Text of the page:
Summary: This passage is a call to pray with our bodies and our actions as well as with our hearts, minds, and mouths.
There is an old Japanese saying that if a person makes one thousand folded paper cranes, then he/she will be made well. Lots of people believe that prayer works that way: If enough people pray enough prayers to God, then God is bound to grant their request. Prayer is a way of getting God to do what we want.
That’s a mechanical way of understanding prayer: If you put x number of prayers in the prayer machine, then you’ll get the result you want. If you don’t get the answer you want, then you haven’t prayed enough.
That understanding of prayer may stem in part from the parable in our text.
The conclusion people draw is that if a judge who doesn’t care will finally relent under pressure, surely God, who does care, will give justice when his people ask.
But this parable leaves me uncomfortable. Can we conclude from the story of the widow that prayer is a way of putting pressure on God, or that we should nag God? Is God somebody who must be nagged before He’ll do something? I suspect that there is a deeper teaching about prayer in this parable, one that doesn’t imply that God needs to be nagged like the unjust judge.
Think of the folks in the early church to whom Luke told this story. They were worn out from the struggle to be faithful to Jesus in hard times. People around them misunderstood them and rejected them, plus they had the same struggles with illness and tragedy that we have. They had been praying faithfully ... fervently seeking the Kingdom of God, but it hadn’t come yet. They hadn’t received the answers they wanted. The world was still in bad shape, and they were still hurting. They were tempted to lose heart. They needed more than the simple advice to "just keep praying ... to just try a little harder." There must be more help than that to be found in the parable.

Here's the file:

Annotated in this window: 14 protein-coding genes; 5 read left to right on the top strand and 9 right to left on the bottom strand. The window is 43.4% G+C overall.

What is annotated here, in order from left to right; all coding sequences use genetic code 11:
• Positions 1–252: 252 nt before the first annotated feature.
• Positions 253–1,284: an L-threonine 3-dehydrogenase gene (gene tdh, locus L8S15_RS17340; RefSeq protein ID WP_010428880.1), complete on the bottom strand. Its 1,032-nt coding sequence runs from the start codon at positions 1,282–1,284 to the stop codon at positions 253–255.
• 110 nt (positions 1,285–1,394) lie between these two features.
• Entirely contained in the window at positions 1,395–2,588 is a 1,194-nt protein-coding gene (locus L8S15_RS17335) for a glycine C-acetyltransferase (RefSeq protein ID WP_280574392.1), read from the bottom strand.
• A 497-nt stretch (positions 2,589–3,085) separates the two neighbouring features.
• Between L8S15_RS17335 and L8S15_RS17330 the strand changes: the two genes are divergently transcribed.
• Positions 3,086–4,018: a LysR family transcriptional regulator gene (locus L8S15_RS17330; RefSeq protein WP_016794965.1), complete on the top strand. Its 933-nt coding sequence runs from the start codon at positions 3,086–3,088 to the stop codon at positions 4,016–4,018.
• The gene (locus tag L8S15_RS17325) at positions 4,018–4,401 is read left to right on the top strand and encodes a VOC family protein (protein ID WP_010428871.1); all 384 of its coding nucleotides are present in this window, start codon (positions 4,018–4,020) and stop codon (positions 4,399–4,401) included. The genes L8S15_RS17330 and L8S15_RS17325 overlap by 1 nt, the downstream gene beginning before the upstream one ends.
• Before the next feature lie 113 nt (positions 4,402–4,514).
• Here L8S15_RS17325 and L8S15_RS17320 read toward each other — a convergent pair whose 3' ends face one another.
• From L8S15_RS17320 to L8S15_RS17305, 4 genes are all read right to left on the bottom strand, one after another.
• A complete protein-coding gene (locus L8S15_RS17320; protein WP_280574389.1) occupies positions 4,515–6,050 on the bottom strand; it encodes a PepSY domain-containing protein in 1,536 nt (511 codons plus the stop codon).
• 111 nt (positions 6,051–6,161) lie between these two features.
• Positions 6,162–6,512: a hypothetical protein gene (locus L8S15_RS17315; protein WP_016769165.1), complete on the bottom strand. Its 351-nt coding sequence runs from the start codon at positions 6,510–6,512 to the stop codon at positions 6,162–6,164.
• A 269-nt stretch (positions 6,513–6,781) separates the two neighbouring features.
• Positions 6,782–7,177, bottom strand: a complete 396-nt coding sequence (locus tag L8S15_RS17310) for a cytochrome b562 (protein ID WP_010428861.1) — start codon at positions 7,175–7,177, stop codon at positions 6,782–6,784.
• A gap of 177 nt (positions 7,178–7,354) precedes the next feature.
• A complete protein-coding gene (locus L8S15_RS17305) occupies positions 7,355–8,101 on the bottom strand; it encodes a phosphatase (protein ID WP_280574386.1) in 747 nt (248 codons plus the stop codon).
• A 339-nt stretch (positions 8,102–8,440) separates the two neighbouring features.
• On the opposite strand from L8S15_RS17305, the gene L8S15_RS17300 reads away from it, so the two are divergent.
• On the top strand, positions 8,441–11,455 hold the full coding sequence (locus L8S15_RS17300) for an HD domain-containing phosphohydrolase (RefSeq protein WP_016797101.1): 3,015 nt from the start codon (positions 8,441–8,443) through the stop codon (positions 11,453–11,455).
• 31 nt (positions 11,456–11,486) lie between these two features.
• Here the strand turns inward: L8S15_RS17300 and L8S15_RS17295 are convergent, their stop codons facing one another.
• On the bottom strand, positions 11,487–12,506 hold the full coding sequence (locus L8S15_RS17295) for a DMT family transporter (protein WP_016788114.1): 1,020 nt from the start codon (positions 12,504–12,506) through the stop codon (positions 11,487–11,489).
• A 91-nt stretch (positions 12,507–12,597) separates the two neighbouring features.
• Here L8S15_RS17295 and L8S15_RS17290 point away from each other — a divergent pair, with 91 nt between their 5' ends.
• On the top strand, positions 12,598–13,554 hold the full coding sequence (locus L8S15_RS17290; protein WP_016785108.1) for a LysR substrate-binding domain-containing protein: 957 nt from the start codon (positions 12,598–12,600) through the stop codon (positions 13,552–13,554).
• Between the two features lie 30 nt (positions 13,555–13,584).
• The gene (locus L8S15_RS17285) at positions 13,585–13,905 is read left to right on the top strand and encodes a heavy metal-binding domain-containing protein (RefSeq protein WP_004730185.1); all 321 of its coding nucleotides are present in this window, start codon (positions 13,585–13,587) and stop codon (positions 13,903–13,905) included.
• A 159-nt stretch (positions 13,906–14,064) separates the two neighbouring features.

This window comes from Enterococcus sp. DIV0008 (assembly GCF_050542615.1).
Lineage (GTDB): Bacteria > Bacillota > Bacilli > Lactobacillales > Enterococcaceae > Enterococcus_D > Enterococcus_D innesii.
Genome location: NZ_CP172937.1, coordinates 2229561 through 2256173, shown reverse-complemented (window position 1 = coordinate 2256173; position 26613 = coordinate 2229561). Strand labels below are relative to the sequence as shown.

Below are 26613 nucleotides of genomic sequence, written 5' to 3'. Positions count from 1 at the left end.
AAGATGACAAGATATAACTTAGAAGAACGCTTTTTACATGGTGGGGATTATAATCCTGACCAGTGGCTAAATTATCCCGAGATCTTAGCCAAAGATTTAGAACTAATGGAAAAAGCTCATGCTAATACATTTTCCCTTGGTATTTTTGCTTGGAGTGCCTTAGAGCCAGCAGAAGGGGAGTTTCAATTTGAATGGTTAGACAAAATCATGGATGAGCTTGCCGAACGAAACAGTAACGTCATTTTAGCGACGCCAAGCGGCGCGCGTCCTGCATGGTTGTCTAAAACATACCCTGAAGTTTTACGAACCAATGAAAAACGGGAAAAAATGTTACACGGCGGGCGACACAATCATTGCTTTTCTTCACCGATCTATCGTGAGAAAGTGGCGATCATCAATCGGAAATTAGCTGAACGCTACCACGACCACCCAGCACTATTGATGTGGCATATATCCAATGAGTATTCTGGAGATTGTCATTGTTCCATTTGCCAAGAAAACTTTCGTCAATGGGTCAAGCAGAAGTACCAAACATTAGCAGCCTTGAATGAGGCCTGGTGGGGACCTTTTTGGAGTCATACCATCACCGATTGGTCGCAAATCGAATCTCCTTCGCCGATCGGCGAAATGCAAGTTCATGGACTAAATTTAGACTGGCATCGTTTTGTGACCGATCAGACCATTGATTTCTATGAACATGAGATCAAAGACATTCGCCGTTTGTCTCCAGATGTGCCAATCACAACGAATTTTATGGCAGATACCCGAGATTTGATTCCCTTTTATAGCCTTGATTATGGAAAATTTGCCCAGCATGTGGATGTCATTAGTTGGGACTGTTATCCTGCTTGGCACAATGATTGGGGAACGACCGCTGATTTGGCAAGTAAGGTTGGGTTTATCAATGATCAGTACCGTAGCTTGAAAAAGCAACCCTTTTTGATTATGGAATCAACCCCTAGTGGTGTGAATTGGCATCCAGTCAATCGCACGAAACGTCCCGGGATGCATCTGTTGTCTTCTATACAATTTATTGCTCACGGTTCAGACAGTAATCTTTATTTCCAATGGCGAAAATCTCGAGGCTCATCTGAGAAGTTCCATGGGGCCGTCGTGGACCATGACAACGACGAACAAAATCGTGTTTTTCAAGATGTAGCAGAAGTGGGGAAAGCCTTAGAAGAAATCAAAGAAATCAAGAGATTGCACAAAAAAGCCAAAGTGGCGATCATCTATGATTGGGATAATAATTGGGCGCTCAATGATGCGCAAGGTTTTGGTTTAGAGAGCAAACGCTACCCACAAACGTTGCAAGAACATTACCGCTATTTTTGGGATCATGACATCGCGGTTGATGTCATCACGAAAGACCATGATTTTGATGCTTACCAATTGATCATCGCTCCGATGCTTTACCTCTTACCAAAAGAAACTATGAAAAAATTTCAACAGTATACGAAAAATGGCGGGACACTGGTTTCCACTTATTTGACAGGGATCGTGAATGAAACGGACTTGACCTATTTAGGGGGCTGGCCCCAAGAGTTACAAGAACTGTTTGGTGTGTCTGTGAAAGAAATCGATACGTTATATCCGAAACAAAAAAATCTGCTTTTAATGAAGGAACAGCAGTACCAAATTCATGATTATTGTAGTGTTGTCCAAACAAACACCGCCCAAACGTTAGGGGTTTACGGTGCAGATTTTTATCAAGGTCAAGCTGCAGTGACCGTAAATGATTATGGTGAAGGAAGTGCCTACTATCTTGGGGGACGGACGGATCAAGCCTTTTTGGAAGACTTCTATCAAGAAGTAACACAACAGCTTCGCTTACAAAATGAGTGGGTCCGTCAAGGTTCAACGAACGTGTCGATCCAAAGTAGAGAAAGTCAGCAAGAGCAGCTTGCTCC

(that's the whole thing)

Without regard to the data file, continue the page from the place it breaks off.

Let’s picture the story in our minds. In a certain city there is a judge who has no respect for God or for people. How a person like that got to be judge, I don’t know. But it seems to me that there is plenty of that sort of attitude in the world, plenty of folks to whom God means nothing. There are plenty of folks who have no regard for anybody but themselves and their kin.
Now, in this city, there is a widow who needs to have a judgment rendered. She has taken someone to court. The story doesn’t say why, but I think I can imagine why. In Jesus’ day widows were often in a bad fix financially, and they needed special help to survive. That’s probably the situation of the widow in the story. Someone owes her money, and she really needs that money to make ends meet. The situation is unjust. It’s not right!
So the widow goes to the judge and pleads for her rights: "Help me against my opponent!" And the judge says, "No!" Does she give up? No! Again and again she goes around to the judge’s chambers and knocks on his door, seeking what is good and right.
Seeking, knocking, asking. That’s what prayer is. Sometimes prayer is quiet and contemplative, or conversational. Sometimes prayer is feisty and active, like the widow going down to the judge’s chambers day after day after day to plead for justice.